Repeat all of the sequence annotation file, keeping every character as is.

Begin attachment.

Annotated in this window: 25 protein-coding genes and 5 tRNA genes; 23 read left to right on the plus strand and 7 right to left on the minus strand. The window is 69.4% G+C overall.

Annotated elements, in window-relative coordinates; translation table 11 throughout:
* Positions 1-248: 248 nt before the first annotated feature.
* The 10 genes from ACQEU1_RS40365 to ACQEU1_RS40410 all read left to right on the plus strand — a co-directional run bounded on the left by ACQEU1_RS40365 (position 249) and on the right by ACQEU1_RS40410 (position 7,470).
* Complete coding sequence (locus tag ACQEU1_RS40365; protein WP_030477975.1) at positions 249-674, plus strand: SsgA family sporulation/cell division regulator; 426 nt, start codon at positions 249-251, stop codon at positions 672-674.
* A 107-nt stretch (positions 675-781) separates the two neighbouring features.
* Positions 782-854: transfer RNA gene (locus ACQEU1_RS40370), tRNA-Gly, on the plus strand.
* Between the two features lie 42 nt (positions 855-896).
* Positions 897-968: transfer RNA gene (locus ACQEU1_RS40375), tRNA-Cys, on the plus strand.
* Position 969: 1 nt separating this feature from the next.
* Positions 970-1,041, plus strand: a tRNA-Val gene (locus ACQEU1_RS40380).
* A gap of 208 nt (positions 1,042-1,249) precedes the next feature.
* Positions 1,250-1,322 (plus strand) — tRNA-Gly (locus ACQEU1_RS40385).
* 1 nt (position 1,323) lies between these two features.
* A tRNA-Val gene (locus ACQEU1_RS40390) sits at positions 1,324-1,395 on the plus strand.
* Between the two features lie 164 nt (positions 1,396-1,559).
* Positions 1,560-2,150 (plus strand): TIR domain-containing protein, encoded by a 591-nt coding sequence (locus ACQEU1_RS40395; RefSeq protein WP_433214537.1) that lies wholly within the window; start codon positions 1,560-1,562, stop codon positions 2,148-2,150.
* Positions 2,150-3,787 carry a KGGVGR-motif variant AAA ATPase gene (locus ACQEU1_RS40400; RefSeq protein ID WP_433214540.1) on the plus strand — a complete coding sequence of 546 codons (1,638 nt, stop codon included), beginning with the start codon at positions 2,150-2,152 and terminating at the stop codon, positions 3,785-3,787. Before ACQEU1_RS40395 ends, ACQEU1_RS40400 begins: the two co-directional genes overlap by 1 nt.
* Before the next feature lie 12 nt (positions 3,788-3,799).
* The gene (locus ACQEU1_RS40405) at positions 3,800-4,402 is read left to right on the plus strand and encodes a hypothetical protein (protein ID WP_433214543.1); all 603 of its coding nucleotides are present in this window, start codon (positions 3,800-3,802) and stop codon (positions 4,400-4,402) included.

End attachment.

Annotated in this window: 25 protein-coding genes and 5 tRNA genes; 23 read left to right on the plus strand and 7 right to left on the minus strand. The window is 69.4% G+C overall.

Annotated elements, in window-relative coordinates; translation table 11 throughout:
* Positions 1-248: 248 nt before the first annotated feature.
* The 10 genes from ACQEU1_RS40365 to ACQEU1_RS40410 all read left to right on the plus strand — a co-directional run bounded on the left by ACQEU1_RS40365 (position 249) and on the right by ACQEU1_RS40410 (position 7,470).
* Complete coding sequence (locus tag ACQEU1_RS40365; protein WP_030477975.1) at positions 249-674, plus strand: SsgA family sporulation/cell division regulator; 426 nt, start codon at positions 249-251, stop codon at positions 672-674.
* A 107-nt stretch (positions 675-781) separates the two neighbouring features.
* Positions 782-854: transfer RNA gene (locus ACQEU1_RS40370), tRNA-Gly, on the plus strand.
* Between the two features lie 42 nt (positions 855-896).
* Positions 897-968: transfer RNA gene (locus ACQEU1_RS40375), tRNA-Cys, on the plus strand.
* Position 969: 1 nt separating this feature from the next.
* Positions 970-1,041, plus strand: a tRNA-Val gene (locus ACQEU1_RS40380).
* A gap of 208 nt (positions 1,042-1,249) precedes the next feature.
* Positions 1,250-1,322 (plus strand) — tRNA-Gly (locus ACQEU1_RS40385).
* 1 nt (position 1,323) lies between these two features.
* A tRNA-Val gene (locus ACQEU1_RS40390) sits at positions 1,324-1,395 on the plus strand.
* Between the two features lie 164 nt (positions 1,396-1,559).
* Positions 1,560-2,150 (plus strand): TIR domain-containing protein, encoded by a 591-nt coding sequence (locus ACQEU1_RS40395; RefSeq protein WP_433214537.1) that lies wholly within the window; start codon positions 1,560-1,562, stop codon positions 2,148-2,150.
* Positions 2,150-3,787 carry a KGGVGR-motif variant AAA ATPase gene (locus ACQEU1_RS40400; RefSeq protein ID WP_433214540.1) on the plus strand — a complete coding sequence of 546 codons (1,638 nt, stop codon included), beginning with the start codon at positions 2,150-2,152 and terminating at the stop codon, positions 3,785-3,787. Before ACQEU1_RS40395 ends, ACQEU1_RS40400 begins: the two co-directional genes overlap by 1 nt.
* Before the next feature lie 12 nt (positions 3,788-3,799).
* The gene (locus ACQEU1_RS40405) at positions 3,800-4,402 is read left to right on the plus strand and encodes a hypothetical protein (protein ID WP_433214543.1); all 603 of its coding nucleotides are present in this window, start codon (positions 3,800-3,802) and stop codon (positions 4,400-4,402) included.